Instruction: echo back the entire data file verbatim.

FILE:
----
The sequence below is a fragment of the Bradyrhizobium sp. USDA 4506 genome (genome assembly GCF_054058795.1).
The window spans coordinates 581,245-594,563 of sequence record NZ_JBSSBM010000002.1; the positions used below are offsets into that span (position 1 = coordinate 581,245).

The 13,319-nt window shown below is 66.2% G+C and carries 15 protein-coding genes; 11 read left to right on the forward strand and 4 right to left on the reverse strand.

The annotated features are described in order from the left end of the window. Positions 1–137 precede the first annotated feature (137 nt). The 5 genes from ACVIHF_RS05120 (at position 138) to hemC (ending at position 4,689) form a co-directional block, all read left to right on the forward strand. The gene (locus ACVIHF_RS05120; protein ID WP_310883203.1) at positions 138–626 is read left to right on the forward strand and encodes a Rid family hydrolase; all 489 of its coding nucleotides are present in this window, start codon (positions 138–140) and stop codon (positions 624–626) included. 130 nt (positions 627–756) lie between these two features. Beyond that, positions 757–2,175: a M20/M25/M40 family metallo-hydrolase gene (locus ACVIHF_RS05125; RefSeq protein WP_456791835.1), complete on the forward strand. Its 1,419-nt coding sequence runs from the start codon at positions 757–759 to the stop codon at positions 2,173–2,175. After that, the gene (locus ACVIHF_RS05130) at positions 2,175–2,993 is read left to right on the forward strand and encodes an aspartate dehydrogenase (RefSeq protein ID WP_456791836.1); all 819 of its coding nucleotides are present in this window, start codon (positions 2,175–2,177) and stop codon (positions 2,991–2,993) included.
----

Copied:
The sequence below is a fragment of the Bradyrhizobium sp. USDA 4506 genome (genome assembly GCF_054058795.1).
The window spans coordinates 581,245-594,563 of sequence record NZ_JBSSBM010000002.1; the positions used below are offsets into that span (position 1 = coordinate 581,245).

The 13,319-nt window shown below is 66.2% G+C and carries 15 protein-coding genes; 11 read left to right on the forward strand and 4 right to left on the reverse strand.

The annotated features are described in order from the left end of the window. Positions 1–137 precede the first annotated feature (137 nt). The 5 genes from ACVIHF_RS05120 (at position 138) to hemC (ending at position 4,689) form a co-directional block, all read left to right on the forward strand. The gene (locus ACVIHF_RS05120; protein ID WP_310883203.1) at positions 138–626 is read left to right on the forward strand and encodes a Rid family hydrolase; all 489 of its coding nucleotides are present in this window, start codon (positions 138–140) and stop codon (positions 624–626) included. 130 nt (positions 627–756) lie between these two features. Beyond that, positions 757–2,175: a M20/M25/M40 family metallo-hydrolase gene (locus ACVIHF_RS05125; RefSeq protein WP_456791835.1), complete on the forward strand. Its 1,419-nt coding sequence runs from the start codon at positions 757–759 to the stop codon at positions 2,173–2,175. After that, the gene (locus ACVIHF_RS05130) at positions 2,175–2,993 is read left to right on the forward strand and encodes an aspartate dehydrogenase (RefSeq protein ID WP_456791836.1); all 819 of its coding nucleotides are present in this window, start codon (positions 2,175–2,177) and stop codon (positions 2,991–2,993) included.